WORLD REPORT CRITICISES UK ASYLUM RECORD

The UK entry in the Amnesty International Report 2001 highlights:

* The lack of access to legal advice for 'dispersed' asylum-seekers

* The hostile attitudes facing many asylum-seekers

* The detention of an estimated 1,000 asylum-seekers at any time.

Amnesty International UK Director Kate Allen said:

'As you scan through our Report 2001 it is clear that the journey from Afghanistan to the United Kingdom is one from desperation to despair. How can we claim to be a just and tolerant society when we greet those fleeing persecution with such hostility and suspicion?'

The report provides human rights information regarding all the main countries of origin of asylum-seekers coming to the UK. The latest UK Home Office figures show that the largest groups of applicants in April 2001 were from Afghanistan, Sri Lanka and Somalia – all countries with extremely poor human rights records.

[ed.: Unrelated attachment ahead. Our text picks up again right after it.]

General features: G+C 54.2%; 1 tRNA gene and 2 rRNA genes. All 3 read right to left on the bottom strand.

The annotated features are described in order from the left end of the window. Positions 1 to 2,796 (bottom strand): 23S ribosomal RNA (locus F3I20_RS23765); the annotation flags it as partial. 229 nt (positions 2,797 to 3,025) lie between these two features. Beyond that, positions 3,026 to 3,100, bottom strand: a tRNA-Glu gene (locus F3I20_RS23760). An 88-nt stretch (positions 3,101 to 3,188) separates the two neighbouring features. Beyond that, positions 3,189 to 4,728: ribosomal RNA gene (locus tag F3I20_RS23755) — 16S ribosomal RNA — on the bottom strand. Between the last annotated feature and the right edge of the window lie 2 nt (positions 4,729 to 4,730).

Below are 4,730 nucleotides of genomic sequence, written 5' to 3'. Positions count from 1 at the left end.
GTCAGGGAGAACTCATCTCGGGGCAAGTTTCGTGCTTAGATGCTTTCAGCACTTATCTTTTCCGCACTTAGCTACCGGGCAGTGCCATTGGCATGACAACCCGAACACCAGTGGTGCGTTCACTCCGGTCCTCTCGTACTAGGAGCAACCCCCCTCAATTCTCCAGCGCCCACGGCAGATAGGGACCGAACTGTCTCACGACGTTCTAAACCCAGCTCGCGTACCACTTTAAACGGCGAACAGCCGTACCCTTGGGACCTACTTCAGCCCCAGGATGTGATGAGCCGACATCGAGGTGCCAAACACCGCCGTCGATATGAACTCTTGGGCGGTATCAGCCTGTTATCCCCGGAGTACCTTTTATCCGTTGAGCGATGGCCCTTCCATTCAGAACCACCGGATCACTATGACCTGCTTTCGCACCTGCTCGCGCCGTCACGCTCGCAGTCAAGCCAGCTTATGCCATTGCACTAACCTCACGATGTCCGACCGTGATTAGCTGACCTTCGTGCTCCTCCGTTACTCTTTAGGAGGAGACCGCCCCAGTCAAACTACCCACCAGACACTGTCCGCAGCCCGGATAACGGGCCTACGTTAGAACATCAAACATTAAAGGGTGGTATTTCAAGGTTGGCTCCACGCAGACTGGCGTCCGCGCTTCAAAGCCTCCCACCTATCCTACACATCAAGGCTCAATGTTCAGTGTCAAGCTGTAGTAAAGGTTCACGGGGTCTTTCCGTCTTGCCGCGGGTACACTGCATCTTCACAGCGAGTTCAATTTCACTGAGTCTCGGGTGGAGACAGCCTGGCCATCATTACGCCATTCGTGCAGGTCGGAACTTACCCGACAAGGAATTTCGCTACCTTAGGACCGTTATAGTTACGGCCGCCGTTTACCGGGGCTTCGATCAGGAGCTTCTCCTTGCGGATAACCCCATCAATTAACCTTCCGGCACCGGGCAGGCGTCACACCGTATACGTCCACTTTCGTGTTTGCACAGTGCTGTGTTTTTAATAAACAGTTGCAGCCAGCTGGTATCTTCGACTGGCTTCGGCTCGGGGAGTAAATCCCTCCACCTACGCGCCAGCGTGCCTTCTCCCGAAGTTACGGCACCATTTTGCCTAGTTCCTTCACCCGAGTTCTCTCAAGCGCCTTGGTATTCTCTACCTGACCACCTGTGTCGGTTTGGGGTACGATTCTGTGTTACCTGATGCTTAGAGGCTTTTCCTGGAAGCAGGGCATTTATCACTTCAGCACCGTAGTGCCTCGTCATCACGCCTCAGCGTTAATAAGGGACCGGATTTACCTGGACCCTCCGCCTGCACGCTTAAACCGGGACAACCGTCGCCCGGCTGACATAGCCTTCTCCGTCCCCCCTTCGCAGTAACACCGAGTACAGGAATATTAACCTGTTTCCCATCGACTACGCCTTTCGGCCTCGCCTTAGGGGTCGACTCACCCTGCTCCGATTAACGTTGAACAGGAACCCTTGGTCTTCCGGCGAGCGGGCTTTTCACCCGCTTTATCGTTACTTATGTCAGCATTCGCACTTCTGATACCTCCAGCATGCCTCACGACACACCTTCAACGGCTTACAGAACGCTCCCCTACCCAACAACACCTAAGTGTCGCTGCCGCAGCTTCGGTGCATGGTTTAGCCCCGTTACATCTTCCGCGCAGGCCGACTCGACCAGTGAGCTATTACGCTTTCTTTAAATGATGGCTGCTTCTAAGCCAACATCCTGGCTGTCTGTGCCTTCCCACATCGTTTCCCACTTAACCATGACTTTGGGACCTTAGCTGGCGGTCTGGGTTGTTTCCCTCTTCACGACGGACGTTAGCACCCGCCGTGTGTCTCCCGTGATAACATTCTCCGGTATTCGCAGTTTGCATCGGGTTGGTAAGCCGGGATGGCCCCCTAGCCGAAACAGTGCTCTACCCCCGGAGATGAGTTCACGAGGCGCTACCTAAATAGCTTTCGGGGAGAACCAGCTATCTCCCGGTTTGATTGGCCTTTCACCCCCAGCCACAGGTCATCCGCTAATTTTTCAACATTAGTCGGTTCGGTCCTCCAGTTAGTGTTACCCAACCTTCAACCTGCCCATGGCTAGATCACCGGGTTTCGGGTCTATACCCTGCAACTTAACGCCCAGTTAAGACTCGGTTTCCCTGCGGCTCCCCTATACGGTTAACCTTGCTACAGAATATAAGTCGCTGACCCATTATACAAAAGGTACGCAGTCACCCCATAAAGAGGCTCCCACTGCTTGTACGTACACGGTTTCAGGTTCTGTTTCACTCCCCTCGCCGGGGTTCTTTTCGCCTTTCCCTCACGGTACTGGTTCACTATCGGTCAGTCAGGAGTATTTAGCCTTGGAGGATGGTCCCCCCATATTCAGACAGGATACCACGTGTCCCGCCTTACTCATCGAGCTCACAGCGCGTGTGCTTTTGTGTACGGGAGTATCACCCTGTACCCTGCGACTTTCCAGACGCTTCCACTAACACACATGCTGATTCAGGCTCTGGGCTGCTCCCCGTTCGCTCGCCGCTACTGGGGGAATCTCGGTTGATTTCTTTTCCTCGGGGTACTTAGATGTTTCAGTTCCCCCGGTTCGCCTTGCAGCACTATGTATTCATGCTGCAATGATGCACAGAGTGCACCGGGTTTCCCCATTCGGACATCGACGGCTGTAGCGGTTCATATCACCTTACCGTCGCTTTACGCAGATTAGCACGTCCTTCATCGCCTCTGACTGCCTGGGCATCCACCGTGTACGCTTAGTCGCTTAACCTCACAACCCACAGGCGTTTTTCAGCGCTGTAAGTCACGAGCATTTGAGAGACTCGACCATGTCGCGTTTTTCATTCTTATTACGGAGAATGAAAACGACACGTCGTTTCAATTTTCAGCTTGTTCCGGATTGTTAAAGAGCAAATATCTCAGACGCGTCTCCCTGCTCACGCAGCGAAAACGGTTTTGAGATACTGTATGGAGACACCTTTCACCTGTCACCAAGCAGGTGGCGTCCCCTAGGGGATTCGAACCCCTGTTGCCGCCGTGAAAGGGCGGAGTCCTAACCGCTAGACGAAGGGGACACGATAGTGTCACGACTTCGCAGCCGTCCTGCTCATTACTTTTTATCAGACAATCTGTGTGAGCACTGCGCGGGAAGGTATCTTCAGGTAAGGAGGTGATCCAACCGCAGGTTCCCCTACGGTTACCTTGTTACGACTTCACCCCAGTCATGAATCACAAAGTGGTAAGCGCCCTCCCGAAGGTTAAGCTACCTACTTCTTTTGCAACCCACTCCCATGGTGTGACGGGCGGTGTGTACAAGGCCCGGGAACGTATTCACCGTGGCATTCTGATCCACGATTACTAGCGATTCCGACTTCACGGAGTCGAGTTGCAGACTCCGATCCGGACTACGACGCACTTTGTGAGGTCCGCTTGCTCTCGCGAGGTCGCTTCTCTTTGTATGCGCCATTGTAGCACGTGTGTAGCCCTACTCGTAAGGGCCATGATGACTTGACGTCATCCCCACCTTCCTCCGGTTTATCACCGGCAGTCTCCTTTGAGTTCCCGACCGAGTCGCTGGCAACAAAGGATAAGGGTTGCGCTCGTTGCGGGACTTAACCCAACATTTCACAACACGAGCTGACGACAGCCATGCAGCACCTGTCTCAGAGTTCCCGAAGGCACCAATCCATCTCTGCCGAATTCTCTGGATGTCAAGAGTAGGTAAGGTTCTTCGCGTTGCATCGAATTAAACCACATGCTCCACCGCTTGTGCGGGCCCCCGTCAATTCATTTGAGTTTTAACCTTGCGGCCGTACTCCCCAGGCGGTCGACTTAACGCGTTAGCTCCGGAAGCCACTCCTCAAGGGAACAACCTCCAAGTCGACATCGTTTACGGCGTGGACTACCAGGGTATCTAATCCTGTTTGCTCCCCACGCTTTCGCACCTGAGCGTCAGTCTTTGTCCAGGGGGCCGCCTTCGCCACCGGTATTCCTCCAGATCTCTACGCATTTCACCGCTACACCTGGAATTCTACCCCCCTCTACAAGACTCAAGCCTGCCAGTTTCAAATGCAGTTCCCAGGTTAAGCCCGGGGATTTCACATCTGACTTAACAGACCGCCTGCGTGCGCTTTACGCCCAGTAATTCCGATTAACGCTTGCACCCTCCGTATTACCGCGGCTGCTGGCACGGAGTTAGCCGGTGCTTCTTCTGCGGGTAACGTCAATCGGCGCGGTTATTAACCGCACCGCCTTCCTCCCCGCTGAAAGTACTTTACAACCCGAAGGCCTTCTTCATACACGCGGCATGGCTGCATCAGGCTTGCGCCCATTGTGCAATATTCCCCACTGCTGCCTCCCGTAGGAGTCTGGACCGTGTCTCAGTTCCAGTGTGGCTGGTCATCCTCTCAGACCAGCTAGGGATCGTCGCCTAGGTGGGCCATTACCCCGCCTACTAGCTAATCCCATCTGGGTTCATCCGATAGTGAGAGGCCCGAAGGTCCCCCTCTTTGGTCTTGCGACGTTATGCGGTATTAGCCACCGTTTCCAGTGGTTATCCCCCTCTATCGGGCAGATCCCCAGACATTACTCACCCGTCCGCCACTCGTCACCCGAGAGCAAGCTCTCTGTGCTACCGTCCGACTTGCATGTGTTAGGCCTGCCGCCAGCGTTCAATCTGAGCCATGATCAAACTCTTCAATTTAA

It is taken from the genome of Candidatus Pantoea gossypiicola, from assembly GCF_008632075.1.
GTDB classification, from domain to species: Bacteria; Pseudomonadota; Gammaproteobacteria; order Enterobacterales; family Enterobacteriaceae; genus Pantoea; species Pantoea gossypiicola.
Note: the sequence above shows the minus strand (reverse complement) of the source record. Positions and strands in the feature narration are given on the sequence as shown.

Afghans make up the largest refugee population in the world with 3.6 million people forced to flee their homes. Most live in desperate conditions in Pakistan, Iran and Tajikistan. In April, they were the largest group of asylum applicants with 700 seeking shelter in the UK.

Report 2001 describes tens of thousands of Afghan refugees trying to flee war, famine and extremely serious human rights abuses including:

* Harsh restrictions on Women's rights's rightss rights's rights's rights's rights's right to free movement, education and employment

* Punishments including stonings, public executions, floggings and amputations

* The detention of thousands of apparent political prisoners without charge or trial in appalling conditions

* Hundreds of reported cases of torture.

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